Third in the Oxford-style debate series, this article argues against the motion that “the impact reflected by Trump is here to stay” by focusing on the transitory nature of his presidency.
School moots are becoming an increasingly popular way to teach young people about the value of human rights.
France’s parliament is debating a law that would allow “fake news” to be censored. While the outcome is uncertain, the precedent is dangerous.
In the second article in the Oxford-style debate series “The impact reflected by Trump is here to stay”, Prince C. Oguguo argues that Donald Trump’s impact will outlive his presidency.
As part of the Grenoble École de Management’s 2018 Geopolitics Festival, four scholars explored the art of debate -- an antidote for toxic conversations in the fake-news era.
Land expropriation without compensation in South Africa will be resolved by opening up the economy and addressing inequalities.
Thanks to new deep-learning techniques, AI has the potential to analyse, improve and contribute to the process of human discussion.
Your ideas are not immune to criticism just because you express them with sincerity: people are worthy of respect, ideas are not.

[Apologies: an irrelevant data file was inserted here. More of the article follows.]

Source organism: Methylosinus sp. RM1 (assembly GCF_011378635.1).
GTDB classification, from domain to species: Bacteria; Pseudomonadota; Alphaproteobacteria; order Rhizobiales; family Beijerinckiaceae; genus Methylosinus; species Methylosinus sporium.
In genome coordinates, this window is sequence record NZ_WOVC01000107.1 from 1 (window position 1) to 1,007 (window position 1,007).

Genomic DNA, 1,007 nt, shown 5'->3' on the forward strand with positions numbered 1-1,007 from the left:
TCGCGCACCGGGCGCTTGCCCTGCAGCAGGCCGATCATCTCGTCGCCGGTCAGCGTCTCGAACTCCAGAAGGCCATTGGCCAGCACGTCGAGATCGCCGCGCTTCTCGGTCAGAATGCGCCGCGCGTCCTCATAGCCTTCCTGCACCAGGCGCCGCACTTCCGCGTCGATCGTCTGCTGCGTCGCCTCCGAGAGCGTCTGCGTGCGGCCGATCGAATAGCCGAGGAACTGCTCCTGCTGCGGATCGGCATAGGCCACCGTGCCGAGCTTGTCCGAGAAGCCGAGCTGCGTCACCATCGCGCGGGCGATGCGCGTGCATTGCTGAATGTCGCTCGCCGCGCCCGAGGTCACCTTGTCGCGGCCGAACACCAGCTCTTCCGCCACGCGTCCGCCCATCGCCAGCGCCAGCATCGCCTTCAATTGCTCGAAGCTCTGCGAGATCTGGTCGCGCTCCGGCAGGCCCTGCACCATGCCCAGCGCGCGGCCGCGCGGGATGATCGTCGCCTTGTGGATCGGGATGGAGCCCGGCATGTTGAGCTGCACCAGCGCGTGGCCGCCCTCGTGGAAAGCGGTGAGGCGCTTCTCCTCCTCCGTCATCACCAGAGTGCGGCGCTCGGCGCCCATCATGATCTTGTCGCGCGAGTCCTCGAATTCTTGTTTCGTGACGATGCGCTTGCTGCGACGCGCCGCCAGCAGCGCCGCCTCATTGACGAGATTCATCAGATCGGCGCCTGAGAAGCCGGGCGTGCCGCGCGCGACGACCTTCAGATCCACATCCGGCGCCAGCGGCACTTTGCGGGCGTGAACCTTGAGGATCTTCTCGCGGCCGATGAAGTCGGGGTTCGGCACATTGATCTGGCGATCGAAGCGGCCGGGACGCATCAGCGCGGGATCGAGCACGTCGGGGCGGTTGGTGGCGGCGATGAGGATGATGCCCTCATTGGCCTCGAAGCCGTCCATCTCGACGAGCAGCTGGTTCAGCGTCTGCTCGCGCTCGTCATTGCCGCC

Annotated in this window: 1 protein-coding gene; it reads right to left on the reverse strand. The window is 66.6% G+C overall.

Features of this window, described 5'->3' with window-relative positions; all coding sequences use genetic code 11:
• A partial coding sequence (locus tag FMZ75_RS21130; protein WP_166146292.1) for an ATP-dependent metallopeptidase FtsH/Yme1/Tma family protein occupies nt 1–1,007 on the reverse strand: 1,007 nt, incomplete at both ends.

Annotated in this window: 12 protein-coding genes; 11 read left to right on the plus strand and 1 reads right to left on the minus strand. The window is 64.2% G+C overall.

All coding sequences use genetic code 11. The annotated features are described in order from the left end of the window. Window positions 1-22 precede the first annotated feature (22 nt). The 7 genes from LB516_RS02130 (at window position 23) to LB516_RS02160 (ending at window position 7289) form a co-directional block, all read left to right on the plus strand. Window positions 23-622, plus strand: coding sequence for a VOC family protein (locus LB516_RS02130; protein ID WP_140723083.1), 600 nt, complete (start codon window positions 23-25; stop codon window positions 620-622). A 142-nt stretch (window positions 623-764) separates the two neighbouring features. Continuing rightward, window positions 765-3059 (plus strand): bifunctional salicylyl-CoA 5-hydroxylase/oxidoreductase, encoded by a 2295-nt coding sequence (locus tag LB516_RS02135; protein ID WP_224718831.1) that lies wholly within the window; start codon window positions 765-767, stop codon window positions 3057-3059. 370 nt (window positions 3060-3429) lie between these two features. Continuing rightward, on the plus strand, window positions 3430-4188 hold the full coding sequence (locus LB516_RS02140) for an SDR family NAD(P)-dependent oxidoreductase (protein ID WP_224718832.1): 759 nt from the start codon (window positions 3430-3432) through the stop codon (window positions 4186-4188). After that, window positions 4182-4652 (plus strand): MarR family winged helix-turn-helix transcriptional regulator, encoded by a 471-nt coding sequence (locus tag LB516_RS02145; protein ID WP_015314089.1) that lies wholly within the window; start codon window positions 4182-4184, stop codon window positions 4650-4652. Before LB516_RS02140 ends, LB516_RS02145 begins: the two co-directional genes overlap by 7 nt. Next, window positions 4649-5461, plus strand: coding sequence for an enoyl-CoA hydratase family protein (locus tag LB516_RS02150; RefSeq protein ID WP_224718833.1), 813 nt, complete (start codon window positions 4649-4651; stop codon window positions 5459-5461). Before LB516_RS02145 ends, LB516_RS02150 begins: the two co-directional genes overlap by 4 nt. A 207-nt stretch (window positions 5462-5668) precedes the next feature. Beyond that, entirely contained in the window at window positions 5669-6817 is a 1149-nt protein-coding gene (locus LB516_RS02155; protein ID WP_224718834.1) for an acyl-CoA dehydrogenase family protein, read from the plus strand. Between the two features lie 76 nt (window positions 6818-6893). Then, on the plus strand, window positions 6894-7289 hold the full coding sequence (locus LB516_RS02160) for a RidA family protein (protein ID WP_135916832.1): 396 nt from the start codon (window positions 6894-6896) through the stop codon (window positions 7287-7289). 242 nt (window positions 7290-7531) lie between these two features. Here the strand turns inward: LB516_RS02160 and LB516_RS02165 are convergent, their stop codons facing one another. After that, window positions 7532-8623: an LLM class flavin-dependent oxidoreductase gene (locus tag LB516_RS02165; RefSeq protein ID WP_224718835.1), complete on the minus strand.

How candidates say things matters just as much as whether they stuck to the facts.
Trump had one last chance to rescue his flagging campaign. He blew it.
When students are genuinely listened to and understood, and their proposed solutions to problems are taken seriously, real change can happen in university faculties.
Given the chance to redefine both himself and his opponent, Donald Trump turned in a catastrophic performance – and Hillary Clinton handled him just right.
Even Trump and Clinton have oratorical anxieties. Here are some research-based strategies presidential candidates and the rest of us can use to overcome them.
Controversial arguments and ideas should be listened to and open to public scrutiny. Only then can we expose those ideas found wanting and lacking any credibility.
South Africa needs to build a mental infrastructure that will allow people to individually and collectively engage in a bold, courageous and trutfhul dialogue.
Many praise the internet as a democratizing force. But with online spaces replacing physical public squares as places for debate, what do we risk losing?
Why has the political debate become such an uninspiring event today? It's difficult to find someone political who wants to genuinely argue for their position.
After Jonathan Bate, in his recent biography of Ted Hughes, wrote about Hughes' salacious sex life, a number of critics – including Janet Malcolm – were quick to pounce.
All the candidates make the most of social networks to rake in cash.
Interested in democracy? You can skip Tuesday's debate.